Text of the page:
Blewit     Section

Cortinarius husseyiKey to Gilled Mushrooms     Key
This is a key to gilled mushrooms, that is, mushrooms having a definite cap with a fertile surface consisting of gills. The fruiting body usually also has a stem, although that may be lateral or absent (usually, then, the mushroom is growing from wood). You can use this key to identify mushrooms that you find.

TricholomaAgaricales     Order
Fruiting body containing fibers (usually in the stalk)

Amanita onustaWhite Spored     Suborder
Spore print "light-colored": white or buff, sometimes tinged with pink or tan. Greenish and (except for the Russulales) yellow spore prints also go here
Stalk fibrous, not fracturing like a piece of chalk

TricholomataceaeTricholomataceae     Family
None of the special features distinguishing the other white-spored genera:
Gills not free, as in the Lepiotas and Amanitas
Basidia not extra-long, as in the Hygrophoraceae
Spores smooth, except for Lentinellus

TricholomaTerrestrial Trich     Subfamily
Growing on the ground

Clitocybe nebularisWoodland Normal Trich     Tribe
Found in woods
Not rooting

Clitocybe nebularisClitocybe-like Fungi     Subtribe
Gills attached to decurrent
Coloration usually white to greyish brown, sometimes purple or with purple tones
Never with a ring of any kind

Clitocybe squamulosaClitocybe     Genus
Gills attached to decurrent, crowded
Cap glabrous, small to very large; often aging into a funnel shape
Spore print often tinged with pink or buff
Look for things here if they have non-free gills and don't fit the other taxa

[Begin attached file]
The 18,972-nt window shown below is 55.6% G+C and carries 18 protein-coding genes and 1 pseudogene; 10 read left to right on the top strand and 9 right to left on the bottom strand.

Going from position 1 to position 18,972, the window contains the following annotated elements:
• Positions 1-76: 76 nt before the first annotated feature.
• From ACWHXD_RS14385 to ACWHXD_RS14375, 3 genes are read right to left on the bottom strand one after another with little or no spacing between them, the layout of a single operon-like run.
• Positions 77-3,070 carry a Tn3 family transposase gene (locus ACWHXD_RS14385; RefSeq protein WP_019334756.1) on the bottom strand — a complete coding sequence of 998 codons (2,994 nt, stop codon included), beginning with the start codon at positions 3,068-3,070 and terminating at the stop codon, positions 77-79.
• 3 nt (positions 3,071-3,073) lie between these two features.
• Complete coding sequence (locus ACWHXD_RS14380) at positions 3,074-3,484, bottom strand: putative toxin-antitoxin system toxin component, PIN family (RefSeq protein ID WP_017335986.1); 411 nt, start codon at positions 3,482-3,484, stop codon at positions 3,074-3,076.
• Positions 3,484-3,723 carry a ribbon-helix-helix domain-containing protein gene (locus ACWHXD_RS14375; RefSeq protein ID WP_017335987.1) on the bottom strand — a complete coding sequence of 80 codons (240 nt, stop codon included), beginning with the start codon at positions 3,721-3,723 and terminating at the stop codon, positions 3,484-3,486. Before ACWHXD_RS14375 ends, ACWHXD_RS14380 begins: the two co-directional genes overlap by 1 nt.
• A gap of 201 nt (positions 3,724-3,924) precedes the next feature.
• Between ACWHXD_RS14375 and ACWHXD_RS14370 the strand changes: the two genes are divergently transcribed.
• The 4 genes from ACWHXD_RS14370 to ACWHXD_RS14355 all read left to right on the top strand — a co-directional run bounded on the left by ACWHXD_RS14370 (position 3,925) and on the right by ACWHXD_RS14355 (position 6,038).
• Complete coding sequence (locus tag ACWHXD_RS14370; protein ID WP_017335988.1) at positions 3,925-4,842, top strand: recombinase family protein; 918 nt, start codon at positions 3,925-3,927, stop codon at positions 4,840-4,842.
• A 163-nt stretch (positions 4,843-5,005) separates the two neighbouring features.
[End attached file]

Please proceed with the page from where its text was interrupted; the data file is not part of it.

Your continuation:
Blewit     Section     

Clitocybe nuda



This is the section most people are interested in, so I've tried to provide a strong selection of species, to try and keep folks from poisoning themselves. Be sure to check that what you have isn't one of those pretty purple cortinarii (see Sericeocybe and Phlegmacium)
I am not totally convinced convinced that these are really separate species: after all, we know that blewits tend to get less purple the longer they grow, and that's the pattern of this taxon: the larger they are, the less purple
This is not Singer's genus Lepista. Singer bases his taxon on spore morphology and color; mine is an artificial one (though perhaps not more so), designed solely to help prevent people from poisoning themselves

Narrow down your identification:

Clitocybe irina
Entire fruiting body white at first, becoming pale pinkish buff, except for:
Stalk aging or bruising brown; sometimes swollen at base
In woods, especially under spruce

Clitocybe nudaClitocybe nuda
Entire fruiting body with some sort of purple tinge; even the mycelium that often binds the substrate around the base is often lilac

Clitocybe saevaClitocybe saeva
Purple only on the stalk

Clitocybe tarda
Like Clitocybe nuda, but slimmer, gracile; colors duller, learning more towards brownish and pinkish buff


Clitocybe robusta

Cortinarius husseyiPhlegmacium     Subgenus

Cortinarius obliquusSericeocybe     Subgenus